New findings from researchers at Harvard Medical School (HMS) demonstrate that individuals who
were either continuously or intermittently uninsured between the ages of 51 and
64 cost Medicare more than those who had continuous insurance coverage in the
years prior to Medicare eligibility.
On average, those who were previously uninsured cost Medicare an additional $1,000 annually per
person when compared with those who had been consistently covered. These
increased costs were due primarily to complications resulting from
cardiovascular disease and diabetes and from apparently delayed surgeries for
middle-aged adults been consistently covered, they would have likely cost
insurance coverage to older uninsured adults may not cost as much as previously
thought,” says lead author J. Michael McWilliams, Harvard Medical School
assistant professor of health care policy and medicine and a practicing
internist at Brigham and Women’s Hospital.
published early online in the Annals of Internal Medicine, was funded by the
Commonwealth Fund, a private foundation supporting independent research on
health policy reform and a high performance health system.
In order to get a comprehensive picture of how coverage before age 65 — or a lack thereof — affects
Medicare spending after age 65, McWilliams and colleagues, including senior
author John Ayanian, professor of health care policy and medicine at Harvard
Medical School and Brigham and Women’s Hospital and professor of health policy
and management at the Harvard School of Public Health, looked at two sources of
linked national data.
First, the researchers analyzed information from the Health and Retirement Study, a
nationally representative longitudinal survey that collected health insurance
and other information from a large sample of adults. Starting in 1992, when
members of this sample group were between the ages of 51 and 61, survey
information was collected every two years until 2006, tracking each person’s
transition into Medicare. From these data the researchers identified two
separate groups, one group of 2,951 adults who had been continuously insured
before becoming eligible for Medicare at age 65, and another group of 1,616 adults
who were either intermittently or continuously uninsured before age 65.
analyzed Medicare claims data for these same individuals from age 65 until age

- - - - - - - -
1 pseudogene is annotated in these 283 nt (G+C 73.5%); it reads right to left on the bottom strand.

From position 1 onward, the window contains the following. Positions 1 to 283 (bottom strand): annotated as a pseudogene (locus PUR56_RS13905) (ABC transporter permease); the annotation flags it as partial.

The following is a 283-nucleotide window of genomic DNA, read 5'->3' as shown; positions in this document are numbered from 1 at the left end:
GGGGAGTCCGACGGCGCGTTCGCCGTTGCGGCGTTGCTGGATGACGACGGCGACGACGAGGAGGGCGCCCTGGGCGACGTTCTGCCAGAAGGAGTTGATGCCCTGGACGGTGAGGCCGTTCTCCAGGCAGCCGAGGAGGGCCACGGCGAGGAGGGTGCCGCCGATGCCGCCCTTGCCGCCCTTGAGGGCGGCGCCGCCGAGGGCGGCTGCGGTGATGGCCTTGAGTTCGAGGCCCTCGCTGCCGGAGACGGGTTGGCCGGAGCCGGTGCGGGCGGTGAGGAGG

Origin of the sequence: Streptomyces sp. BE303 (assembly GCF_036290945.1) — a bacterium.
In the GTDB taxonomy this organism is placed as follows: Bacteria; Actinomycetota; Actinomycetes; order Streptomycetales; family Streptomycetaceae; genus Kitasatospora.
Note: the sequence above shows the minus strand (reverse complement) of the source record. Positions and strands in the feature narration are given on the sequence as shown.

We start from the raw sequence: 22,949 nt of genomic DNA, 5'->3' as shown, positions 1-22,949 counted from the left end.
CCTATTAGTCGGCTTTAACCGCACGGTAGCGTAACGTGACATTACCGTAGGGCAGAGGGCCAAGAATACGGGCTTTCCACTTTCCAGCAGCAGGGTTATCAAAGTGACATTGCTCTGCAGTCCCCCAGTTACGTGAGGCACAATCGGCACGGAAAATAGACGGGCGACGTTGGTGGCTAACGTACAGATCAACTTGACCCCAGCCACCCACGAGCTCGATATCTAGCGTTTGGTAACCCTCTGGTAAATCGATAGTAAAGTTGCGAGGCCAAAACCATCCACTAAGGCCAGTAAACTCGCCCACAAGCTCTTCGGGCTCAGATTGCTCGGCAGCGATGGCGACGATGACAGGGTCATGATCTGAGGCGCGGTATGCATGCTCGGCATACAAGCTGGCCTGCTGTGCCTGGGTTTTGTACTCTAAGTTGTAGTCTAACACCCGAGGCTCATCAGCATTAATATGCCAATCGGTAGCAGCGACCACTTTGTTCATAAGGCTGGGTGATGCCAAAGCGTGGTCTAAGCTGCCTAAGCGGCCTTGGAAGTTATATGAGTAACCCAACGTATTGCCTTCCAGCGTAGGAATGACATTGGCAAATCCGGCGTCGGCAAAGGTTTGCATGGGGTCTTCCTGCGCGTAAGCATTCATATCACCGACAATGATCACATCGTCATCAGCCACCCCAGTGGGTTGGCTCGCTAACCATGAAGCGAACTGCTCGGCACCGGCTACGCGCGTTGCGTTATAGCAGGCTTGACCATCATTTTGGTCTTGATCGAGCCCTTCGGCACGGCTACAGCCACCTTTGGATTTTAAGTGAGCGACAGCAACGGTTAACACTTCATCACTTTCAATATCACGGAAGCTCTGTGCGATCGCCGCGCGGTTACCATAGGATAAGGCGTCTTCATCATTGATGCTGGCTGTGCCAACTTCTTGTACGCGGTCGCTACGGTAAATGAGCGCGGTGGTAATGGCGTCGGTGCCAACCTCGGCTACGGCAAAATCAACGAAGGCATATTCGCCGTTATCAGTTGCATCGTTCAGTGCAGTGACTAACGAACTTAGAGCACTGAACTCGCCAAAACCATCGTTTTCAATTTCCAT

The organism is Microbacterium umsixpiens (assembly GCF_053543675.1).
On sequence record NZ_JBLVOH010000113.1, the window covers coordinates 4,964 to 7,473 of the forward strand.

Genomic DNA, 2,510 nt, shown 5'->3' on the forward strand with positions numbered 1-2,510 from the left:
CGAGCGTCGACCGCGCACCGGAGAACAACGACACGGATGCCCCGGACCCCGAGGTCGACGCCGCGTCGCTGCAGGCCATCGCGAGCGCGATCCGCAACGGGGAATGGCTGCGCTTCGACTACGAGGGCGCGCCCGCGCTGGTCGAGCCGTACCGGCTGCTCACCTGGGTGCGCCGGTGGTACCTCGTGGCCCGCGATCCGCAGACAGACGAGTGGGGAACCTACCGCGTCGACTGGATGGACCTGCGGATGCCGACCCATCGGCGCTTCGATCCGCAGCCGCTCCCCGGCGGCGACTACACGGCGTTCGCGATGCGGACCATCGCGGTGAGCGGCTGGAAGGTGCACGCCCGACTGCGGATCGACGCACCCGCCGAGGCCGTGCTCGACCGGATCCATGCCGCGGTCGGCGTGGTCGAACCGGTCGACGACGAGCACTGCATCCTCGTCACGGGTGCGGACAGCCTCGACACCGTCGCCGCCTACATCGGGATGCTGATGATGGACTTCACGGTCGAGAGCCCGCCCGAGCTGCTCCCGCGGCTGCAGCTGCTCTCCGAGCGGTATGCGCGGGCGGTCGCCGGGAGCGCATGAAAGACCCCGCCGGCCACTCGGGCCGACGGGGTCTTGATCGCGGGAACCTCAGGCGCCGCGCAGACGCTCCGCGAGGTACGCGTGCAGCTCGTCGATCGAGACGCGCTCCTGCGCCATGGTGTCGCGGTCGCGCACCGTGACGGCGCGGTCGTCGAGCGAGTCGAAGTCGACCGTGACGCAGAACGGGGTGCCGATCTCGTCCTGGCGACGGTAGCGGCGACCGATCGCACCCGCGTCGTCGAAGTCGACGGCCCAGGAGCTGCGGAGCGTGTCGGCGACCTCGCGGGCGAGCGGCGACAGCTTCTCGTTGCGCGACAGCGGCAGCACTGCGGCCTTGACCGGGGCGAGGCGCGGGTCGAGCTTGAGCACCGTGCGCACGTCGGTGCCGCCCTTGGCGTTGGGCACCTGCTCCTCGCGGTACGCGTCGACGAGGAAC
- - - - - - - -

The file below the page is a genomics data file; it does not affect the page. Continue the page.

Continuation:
74, using rigorous statistical methods to ensure that the two groups of adults
were evenly balanced for all recorded demographic and health characteristics
before age 65.
Not only did they
find that the previously uninsured individuals cost the Medicare system
substantially more than the previously insured (on average, $5,796 versus $4,773
per person annually), but they found that nearly two-thirds of this increase
was due to potentially preventable hospitalizations and delayed elective
“The bulk of the higher spending was explained by chronic conditions we know how to treat, which
makes perfect clinical sense,” says McWilliams. “When uninsured adults do not
receive adequate care for hypertension, heart disease, and diabetes before age
65, they develop complications that require costlier care after age 65.”
For example, after age 65 previously uninsured adults with cardiovascular disease or
diabetes had a 48 percent higher risk of hospitalization for complications
related to these conditions, complications such as heart attacks, heart
failure, and strokes. Those who lacked insurance prior to Medicare and had
arthritis were also 86 percent more likely to be hospitalized for hip and knee
replacements, suggesting they delayed these surgeries that relieve pain and
enhance quality of life until they gained Medicare coverage.
“The debate over health reform has focused on its costs rather than its benefits. This important
study shows that closing the gaps in health insurance coverage for older adults
can have important benefits in controlling chronic conditions early
on—contributing to better health and lower cost once they reach age 65 and
qualify for Medicare,” said Commonwealth Fund President Karen Davis. “These
findings point to the urgent need to act on comprehensive health reform to
ensure secure and stable coverage for all Americans and [to] slow the rise in
health care costs for employers, families, and government.”
The researchers estimate that filling in the coverage gaps for adults who are uninsured between
ages 51 to 64 would cost $197 billion due to greater health care utilization.
However, this increase in health care for this same group would potentially
reduce subsequent Medicare spending by $98 billion. Thus, the overall net cost
would be $99 billion.
Ayanian, “This study suggests that not only are there substantial health
benefits to expanding coverage, but that the economic cost may not be as steep
as previously thought. These
potential economic benefits to the Medicare program are important to consider
when evaluating proposals to expand coverage before age 65.”